Compatibility, Novelty, Practical Corollary? A Collective Analysis of the Prague Rules

By Vladimir Khvalei, Laurence Ponty, Juan Pablo Valdivia Pizarro, Andreea I. Nica and Maria Teder


Introduction

The following article is the result of a collective project, carried out by one of the groups of the Young ICCA Mentoring Programme, comprised of Juan Pablo Valdivia Pizarro,[1] Andreea I. Nica[2] and Maria Teder,[3] as Mentees, Vladimir Khvalei,[4] as Mentor, and Laurence Ponty, as Buddy.[5]

With the benefit of Vladimir Khvalei being one of the drafters of the Prague Rules (or the “Rules”), the group chose to address this hot topic to contribute to the lively (and sometimes passionate) debates, which the Rules have triggered even way before their launch in December 2018. Further, given the concentration of the discussion on the legal background underlying the Rules (the civil law and more inquisitorial approach) and the potential tensions with the common law culture approach, the analysis of the Prague Rules by a group representing a large variety of nationalities and jurisdictions,[6] sounded particularly relevant.

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The Mareva injunction and its story of expanding horizons

By Mahasweta Muthusubbarayan, Final year B.A. LL.B. student at ILS Law College, Pune, India

A Mareva injunction or a freezing injunction is a form of ad personam interim relief, which is usually sought during the pendency of court or arbitration proceedings or once the proceedings are completed and a verdict is rendered, but before the judgement/award is enforced and executed. This form of injunction is essentially sought by a claimant or judgement/award creditor against a respondent or judgement/award debtor, to prevent the latter from dispersing his assets otherwise than in the ordinary course of business, so as to ensure that the enforcement of a judgement or arbitral award is not defeated. Unlike a regular injunction, a freezing injunction covers even those assets which are not necessarily a part of the subject-matter in dispute or those in which the claimant does not claim any direct right.

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Is It Possible to Halt A Constitutional Claim by Means of An Anti-Suit Injunction?

By Julio-César Betancourt, University of Salamanca and International Arbitration Law Clerk at 20 Essex Street

In international commercial arbitration, issues relating to the unconstitutionality of national law (or national legislation) are very rarely raised before the arbitral tribunal. Within a purely academic setting, Jan Paulsson once commented that “[t]here [was] nothing at all unorthodox about the proposition that international tribunals empowered to apply national law [are also entitled to] make plenary determinations about [its] constitutionality.” (J PAULSSON, International Arbitration Is Not Arbitration, (2008) 2 Stockholm International Arbitration Review 18.)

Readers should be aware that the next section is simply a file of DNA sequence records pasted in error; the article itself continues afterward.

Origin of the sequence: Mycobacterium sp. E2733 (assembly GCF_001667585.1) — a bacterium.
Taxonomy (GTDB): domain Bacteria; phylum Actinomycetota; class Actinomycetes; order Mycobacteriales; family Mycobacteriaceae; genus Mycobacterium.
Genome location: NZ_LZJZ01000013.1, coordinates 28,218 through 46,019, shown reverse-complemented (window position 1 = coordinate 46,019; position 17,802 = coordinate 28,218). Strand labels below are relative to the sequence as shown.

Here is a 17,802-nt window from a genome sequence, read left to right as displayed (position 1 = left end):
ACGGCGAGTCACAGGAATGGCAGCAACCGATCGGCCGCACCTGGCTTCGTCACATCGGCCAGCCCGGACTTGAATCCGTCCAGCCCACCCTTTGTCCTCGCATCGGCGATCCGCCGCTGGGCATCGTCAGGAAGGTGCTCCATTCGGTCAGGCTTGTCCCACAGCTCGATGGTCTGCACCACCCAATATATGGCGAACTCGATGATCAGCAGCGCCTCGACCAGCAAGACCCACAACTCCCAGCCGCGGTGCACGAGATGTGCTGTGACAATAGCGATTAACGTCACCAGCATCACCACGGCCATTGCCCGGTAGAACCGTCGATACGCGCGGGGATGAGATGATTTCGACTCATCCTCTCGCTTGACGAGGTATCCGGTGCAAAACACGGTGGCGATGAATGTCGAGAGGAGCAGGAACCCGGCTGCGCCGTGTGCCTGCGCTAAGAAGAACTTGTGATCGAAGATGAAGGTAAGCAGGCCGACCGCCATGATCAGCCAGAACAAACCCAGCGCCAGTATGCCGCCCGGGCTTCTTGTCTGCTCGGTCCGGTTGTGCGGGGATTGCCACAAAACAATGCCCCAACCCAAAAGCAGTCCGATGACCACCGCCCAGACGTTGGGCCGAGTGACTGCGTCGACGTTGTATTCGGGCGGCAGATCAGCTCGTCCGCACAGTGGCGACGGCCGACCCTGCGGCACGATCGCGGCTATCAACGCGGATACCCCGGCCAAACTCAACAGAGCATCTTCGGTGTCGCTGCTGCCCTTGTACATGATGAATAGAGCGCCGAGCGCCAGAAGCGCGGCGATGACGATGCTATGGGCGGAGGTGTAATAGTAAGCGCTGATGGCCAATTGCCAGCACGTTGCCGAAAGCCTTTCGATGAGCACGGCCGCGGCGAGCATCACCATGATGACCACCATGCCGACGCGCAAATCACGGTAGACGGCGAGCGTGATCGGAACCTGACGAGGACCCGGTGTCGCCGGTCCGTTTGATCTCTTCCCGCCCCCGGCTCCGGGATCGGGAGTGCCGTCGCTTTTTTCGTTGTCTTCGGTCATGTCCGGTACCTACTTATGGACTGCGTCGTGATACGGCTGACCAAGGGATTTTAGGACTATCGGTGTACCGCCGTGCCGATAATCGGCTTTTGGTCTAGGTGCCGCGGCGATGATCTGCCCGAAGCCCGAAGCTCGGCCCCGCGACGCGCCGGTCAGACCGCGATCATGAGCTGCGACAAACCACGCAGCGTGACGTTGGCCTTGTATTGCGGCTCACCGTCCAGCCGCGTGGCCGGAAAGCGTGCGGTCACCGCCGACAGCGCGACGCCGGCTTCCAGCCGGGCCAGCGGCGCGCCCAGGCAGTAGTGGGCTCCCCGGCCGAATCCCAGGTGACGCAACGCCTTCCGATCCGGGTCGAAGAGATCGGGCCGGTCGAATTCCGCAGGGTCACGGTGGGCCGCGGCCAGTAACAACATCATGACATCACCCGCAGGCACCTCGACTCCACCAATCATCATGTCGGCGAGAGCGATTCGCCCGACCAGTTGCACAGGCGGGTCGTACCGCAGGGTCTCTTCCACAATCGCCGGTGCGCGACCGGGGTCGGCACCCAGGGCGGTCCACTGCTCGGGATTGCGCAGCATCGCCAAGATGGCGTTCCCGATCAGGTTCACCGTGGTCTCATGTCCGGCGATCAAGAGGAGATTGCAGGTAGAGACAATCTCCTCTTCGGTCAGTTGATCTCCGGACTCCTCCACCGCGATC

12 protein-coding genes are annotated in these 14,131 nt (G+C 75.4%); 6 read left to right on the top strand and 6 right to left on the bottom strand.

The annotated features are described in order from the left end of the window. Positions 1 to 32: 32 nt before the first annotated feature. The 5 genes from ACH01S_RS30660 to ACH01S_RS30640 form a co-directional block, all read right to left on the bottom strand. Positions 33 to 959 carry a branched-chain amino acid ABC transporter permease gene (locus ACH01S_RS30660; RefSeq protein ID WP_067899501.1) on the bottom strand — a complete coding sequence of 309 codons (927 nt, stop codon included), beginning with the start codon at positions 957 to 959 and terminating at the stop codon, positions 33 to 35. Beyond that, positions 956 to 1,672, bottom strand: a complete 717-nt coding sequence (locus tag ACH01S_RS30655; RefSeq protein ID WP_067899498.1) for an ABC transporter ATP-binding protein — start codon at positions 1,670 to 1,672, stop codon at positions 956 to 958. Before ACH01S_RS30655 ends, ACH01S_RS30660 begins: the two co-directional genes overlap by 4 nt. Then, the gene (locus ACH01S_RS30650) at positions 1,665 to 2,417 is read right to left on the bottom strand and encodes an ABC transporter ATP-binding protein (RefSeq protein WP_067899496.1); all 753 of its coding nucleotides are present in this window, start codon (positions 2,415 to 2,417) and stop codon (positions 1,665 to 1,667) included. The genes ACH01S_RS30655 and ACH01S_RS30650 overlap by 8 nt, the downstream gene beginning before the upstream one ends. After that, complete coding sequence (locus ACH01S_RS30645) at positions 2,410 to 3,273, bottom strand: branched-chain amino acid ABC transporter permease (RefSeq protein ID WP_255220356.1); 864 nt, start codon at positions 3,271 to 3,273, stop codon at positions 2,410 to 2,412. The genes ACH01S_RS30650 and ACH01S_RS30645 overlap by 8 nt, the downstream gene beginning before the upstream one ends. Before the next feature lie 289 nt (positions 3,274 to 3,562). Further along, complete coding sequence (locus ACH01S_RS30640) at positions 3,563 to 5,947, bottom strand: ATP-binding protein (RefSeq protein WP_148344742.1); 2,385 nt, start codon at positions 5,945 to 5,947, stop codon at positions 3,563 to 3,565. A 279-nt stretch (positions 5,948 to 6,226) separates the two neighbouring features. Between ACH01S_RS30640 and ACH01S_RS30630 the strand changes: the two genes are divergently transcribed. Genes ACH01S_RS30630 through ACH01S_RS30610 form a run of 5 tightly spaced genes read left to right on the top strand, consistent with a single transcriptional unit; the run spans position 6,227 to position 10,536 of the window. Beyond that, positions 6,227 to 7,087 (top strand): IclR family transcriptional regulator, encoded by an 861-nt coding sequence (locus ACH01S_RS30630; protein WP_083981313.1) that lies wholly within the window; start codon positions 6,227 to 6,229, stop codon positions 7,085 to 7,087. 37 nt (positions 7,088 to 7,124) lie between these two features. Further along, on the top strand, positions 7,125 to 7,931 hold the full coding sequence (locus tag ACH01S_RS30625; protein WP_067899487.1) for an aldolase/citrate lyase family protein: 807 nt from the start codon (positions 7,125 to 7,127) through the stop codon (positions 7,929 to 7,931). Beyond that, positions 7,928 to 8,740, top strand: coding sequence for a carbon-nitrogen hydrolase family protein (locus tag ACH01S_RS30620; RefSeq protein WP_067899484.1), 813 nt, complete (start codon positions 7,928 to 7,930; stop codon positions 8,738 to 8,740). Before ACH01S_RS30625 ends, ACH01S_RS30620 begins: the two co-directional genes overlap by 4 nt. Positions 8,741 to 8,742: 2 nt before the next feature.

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Arbitration in Guatemala: the admissibility of the amparo action regarding judicial assistance on jurisdictional matters

By Iosif Alexander Sosa, Student at Universidad Francisco Marroquín, Guatemala

The amparo is a constitutional action available in several Latin American countries by means of which a person can request the protection of her fundamental rights when an authority has violated or threatened to violate them. Because of the amparo’s broad scope, it can be used as a guerilla tactic in many of those jurisdictions, including Guatemala. This article addresses the Guatemalan Constitutional Court’s analysis on the admissibility of the amparo action on jurisdictional matters. Continue reading Arbitration in Guatemala: the admissibility of the amparo action regarding judicial assistance on jurisdictional matters

Online Arbitration in Theory and in Practice: A Comparative Study in Common Law and Civil Law Countries

By Dr. Jur. Ihab Amro (Assistant Professor of Private Law and a Practicing Lawyer and arbitrator, Ph.D., University of Athens Law School, Greece)

This post presents an overview of online arbitration (e-arbitration’) as part of online dispute resolution (‘ODR’) techniques from both theoretical and practical perspectives.

E-arbitration is a major component of online dispute resolution (‘ODR’) in which parties can solve any dispute arising out of their contractual relationship online. E-arbitration is mainly used for the resolution of Business to Business (‘B2B’) cross-border e-commerce disputes, and partially used for the resolution of traditional cross-border commercial disputes. Continue reading Online Arbitration in Theory and in Practice: A Comparative Study in Common Law and Civil Law Countries